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A Photogenic Shrike, a Ross's Goose, and a Eurasian Wigeon

Published March 21, 2014
Tags: General Observations, Tundra Swan, Mute Swan, Snow Goose, Ross's Goose, Eurasian Wigeon, American Wigeon, Bufflehead, Common Goldeneye, Redhead, Canvasback, Bufflehead, American Coot, Eastern Bluebird, American Goldfinch, House Finch, Northern Shrike, American Kestrel, Red-tailed Hawk

I spent a little time up along the southern shore of Lake Ontario today, hitting a few "hot spots". I missed a few and got a few, coming home quite satisfied after a full day of birding.

One highlight was seeing a Northern Shrike at a fairly close range. I watched it hunt in a field by the lake shore for quite awhile, mesmerized by its tactics. Usually, they're pretty difficult to photograph for me so this opportunity was a real treat!

While photographing the shrike, some of the geese I had actually stopped to scan lifted from the lake. Their perfect V formation included a Ross's Goose!  Thanks to Brian Morse for passing along the info that the Ross's might be near this area - and also to Andy Guthrie for letting Brian know about it - plus his confirmation on the ID. 

I found it interesting that this one Ross's Goose is traveling around with all of these Canada Geese instead of the numerous migrating flocks of Snow Geese that I've seen.  I saw a flock of 70 Snow Geese fly overhead up near Braddock Bay this morning - and one would think the Ross's would be hanging with THOSE guys!

The Ross's Goose is very similar to the Snow Goose, however it's smaller, has a stubby bill, a rounder head, and lacks the "grin", a black line around the bill that makes the Snow Goose appear as though it's smiling.  The almost rare Ross's Goose is becoming a little more frequent in our area, however, they winter mainly in California. Its numbers are increasing, though, which is so nice to hear these days!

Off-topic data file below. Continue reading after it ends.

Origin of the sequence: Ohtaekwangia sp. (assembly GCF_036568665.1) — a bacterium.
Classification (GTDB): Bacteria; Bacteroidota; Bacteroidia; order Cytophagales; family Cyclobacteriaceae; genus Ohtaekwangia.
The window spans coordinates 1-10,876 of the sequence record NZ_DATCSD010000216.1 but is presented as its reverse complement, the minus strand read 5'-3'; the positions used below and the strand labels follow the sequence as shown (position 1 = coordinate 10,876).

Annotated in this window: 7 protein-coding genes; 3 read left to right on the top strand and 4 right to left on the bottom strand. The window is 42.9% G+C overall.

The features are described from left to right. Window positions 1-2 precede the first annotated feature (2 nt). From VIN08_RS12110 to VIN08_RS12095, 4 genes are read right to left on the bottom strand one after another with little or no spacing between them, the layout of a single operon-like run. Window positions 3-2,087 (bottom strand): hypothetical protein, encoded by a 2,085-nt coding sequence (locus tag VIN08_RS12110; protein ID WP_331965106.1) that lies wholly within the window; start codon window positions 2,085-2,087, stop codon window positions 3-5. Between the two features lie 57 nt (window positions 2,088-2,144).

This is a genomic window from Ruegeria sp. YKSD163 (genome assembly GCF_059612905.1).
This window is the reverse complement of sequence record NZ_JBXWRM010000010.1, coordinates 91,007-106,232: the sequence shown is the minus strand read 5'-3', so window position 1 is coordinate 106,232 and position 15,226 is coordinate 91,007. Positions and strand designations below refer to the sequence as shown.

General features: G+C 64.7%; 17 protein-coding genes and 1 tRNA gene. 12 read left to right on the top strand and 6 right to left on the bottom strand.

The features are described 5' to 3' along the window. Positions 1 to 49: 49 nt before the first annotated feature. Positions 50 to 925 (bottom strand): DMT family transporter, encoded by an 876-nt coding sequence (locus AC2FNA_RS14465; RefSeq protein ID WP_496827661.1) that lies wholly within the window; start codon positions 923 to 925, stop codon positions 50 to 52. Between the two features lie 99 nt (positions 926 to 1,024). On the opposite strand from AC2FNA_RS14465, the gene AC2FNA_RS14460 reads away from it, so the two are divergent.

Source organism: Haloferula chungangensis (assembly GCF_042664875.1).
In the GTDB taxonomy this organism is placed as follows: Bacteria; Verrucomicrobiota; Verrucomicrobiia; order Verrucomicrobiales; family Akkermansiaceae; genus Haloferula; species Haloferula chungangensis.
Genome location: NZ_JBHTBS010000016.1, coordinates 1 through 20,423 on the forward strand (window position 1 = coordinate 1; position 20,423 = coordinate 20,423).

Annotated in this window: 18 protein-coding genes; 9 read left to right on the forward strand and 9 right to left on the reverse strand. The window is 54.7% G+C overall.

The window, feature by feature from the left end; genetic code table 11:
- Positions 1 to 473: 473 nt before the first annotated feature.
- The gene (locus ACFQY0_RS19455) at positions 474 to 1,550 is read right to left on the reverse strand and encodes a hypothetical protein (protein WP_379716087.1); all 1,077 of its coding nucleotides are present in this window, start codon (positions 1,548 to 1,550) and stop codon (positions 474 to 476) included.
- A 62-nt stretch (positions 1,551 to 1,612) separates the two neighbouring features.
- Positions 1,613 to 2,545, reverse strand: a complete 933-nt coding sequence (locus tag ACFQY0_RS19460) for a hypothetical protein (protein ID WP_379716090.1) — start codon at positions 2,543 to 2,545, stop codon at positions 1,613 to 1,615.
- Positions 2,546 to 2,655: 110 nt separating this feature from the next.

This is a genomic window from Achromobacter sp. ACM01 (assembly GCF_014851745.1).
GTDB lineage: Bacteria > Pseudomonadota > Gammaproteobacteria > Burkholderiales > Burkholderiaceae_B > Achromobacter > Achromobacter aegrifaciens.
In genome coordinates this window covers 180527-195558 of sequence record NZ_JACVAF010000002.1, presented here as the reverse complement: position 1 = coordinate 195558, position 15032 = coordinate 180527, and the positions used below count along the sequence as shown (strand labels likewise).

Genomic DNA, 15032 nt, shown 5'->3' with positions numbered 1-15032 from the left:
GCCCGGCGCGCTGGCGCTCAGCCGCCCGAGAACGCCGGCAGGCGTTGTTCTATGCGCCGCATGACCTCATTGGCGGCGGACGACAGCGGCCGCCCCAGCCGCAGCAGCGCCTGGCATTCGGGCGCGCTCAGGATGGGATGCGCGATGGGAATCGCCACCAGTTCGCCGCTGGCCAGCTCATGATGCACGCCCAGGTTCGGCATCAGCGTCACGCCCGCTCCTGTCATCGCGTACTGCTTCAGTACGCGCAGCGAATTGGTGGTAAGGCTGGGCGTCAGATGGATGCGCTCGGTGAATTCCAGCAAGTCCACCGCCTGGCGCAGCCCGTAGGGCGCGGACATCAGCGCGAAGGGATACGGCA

Before the shrike and goose, a report came out that a Eurasian Wigeon was seen up at Braddock Bay.  I was literally 15 minutes away, so I was happy to see that beautiful bird too. No photos, though, as it was pretty far out and my digi-scoping needs much improvement! 

I found a female American Kestrel on the way to the lake earlier in the day and she allowed me a few photos. Other birds seen were: Tundra Swans, Mute Swans, American Wigeon, Common Goldeneye, a Common Goldeneye and merganser hybrid (interesting!), White-winged Scoters, Long-tailed Ducks, Bufflehead, Redhead, Canvasback, Scaup, American Coot, American Black Duck, Mallard, Red-tailed Hawk, Eastern Bluebirds, American Goldfinch, House Finches, and Red-winged Blackbird.
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Northern Shrike
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Northern Shrike
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Northern Shrike
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Northern Shrike
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Northern Shrike
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American Kestrel seen earlier in the day
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Canada Geese and the one Ross's Goose in formation
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Close-up of the Ross's Goose. NOTE the small size of the goose, the stubby bill, and the lack of the black "grin" on the bill, differentiating it from a Snow Goose